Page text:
Canadian’s block party days slowing down

Canadian Tristan Thompson's scoring and rebounding averages have risen at an impressive rate this season. (Associated Press)

Whenever Cleveland Cavaliers forward Tristan Thompson comes to town it is a sign for NBA teams to throw a block party.

The Canadian had his shots rejected at a near-historically high level for most of the season as nearly 17 per cent of attempts had been blocked.

For the first two months of the season that percentage was as high as 19 but that number has continually declined since the Cavaliers asked long-time centre Zydrunas Ilgauskas to teach the sophomore forward a few tricks. Entering Monday’s loss to the Heat that total had shrunk to 15.3 per cent.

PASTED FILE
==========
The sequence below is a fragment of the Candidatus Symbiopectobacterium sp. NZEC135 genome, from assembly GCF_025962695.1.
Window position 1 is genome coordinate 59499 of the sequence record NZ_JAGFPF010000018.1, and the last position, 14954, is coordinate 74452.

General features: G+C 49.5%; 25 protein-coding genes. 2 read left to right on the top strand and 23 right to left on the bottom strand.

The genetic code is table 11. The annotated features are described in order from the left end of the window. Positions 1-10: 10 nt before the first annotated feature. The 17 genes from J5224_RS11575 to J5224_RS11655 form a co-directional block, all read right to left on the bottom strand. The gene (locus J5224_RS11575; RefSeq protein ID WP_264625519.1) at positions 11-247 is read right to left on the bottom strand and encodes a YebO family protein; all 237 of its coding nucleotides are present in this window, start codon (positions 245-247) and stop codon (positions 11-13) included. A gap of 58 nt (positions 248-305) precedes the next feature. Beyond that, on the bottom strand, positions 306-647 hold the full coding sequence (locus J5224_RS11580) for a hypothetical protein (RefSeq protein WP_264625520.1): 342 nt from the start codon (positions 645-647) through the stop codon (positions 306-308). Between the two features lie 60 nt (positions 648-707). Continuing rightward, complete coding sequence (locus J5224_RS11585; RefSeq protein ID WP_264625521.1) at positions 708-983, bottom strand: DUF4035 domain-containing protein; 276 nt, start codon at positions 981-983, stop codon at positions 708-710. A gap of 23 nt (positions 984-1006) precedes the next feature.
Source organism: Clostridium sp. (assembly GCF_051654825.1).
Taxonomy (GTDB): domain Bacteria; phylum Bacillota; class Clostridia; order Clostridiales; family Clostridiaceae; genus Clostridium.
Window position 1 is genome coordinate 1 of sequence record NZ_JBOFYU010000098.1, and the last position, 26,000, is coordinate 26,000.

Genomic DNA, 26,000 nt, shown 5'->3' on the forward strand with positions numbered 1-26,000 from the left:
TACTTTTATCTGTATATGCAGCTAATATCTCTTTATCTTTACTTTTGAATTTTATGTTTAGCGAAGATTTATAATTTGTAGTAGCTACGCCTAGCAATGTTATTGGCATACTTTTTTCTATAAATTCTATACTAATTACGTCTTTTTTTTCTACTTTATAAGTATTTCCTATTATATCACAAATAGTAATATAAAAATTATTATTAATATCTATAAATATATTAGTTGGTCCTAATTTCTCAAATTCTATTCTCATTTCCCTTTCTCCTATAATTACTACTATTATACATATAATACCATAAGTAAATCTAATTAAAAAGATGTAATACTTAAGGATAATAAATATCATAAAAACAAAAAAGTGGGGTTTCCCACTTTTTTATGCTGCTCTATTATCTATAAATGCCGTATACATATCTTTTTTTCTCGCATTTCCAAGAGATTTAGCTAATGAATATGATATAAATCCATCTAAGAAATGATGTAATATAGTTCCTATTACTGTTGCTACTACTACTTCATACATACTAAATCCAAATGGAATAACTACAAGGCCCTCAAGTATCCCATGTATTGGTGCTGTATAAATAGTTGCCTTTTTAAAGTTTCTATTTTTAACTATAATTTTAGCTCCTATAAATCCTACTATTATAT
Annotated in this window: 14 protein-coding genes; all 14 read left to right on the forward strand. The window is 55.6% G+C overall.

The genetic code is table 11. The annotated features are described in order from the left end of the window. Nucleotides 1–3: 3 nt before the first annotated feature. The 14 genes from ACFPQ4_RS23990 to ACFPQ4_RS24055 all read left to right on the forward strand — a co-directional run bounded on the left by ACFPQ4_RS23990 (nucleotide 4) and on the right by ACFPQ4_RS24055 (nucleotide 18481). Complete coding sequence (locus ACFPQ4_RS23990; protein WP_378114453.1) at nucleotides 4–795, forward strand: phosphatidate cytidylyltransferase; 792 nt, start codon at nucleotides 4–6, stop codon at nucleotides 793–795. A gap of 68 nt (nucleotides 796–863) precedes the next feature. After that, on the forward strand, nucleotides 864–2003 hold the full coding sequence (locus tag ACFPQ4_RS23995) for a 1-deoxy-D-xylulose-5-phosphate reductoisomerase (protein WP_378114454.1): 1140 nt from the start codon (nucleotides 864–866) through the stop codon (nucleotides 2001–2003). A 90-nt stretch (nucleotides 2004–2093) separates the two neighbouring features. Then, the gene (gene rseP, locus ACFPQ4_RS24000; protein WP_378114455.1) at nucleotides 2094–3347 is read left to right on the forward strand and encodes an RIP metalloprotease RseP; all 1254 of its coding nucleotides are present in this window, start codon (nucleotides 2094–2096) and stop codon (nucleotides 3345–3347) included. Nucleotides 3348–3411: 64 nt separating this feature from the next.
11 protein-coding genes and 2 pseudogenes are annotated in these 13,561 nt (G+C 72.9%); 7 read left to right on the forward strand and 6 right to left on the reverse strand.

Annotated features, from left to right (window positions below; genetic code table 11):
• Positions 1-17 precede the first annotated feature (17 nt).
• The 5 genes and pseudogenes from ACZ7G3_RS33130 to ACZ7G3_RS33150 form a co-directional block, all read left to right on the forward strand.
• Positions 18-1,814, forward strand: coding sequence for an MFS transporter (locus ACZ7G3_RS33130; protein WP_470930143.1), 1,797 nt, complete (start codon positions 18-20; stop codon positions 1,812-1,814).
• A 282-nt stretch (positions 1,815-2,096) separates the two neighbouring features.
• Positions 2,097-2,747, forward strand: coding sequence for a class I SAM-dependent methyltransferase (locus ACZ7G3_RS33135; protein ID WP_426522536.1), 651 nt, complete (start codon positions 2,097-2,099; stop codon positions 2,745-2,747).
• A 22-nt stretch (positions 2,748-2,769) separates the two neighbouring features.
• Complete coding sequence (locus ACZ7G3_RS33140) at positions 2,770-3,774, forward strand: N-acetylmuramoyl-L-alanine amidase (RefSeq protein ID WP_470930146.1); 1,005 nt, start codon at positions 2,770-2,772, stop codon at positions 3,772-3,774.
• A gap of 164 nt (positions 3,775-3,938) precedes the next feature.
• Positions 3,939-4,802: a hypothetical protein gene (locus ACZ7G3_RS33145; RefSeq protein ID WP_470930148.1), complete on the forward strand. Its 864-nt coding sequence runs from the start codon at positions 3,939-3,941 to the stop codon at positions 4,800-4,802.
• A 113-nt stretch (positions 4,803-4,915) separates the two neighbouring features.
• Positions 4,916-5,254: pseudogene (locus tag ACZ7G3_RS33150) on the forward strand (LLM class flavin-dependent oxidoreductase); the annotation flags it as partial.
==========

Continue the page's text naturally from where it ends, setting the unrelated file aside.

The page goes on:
To put it in perspective, the average NBA player sees his shot blocked 6.3 per cent of the time and only three players have ever averaged more than 15 per cent in a season in which they have taken at least 500 field goal attempts including the current titleholder, Danny Fortson, who recorded a 16.7 per cent rejection rate in 1997-98.

For his part, Thompson almost blocks a shot per game to protect the rim so he is well aware that these things happen.

“There’s no need to be embarrassed,” Thompson told the Wall Street Journal.

Thompson isn’t the only one who has floated over the 15 per cent mark this season as Charlotte Bobcats rookie Michael Kidd-Gilchrist has passed him on the low end of the totem pole with a 15.7 per cent rate.

While Cavaliers forward is still learning how to score on the court it soudns as things go much smoother off the hardwood.

“I got a girlfriend,” said Thompson, who added that he asked her out only once. “Most women are interested in me, because I have dimples and I’m Canadian.”

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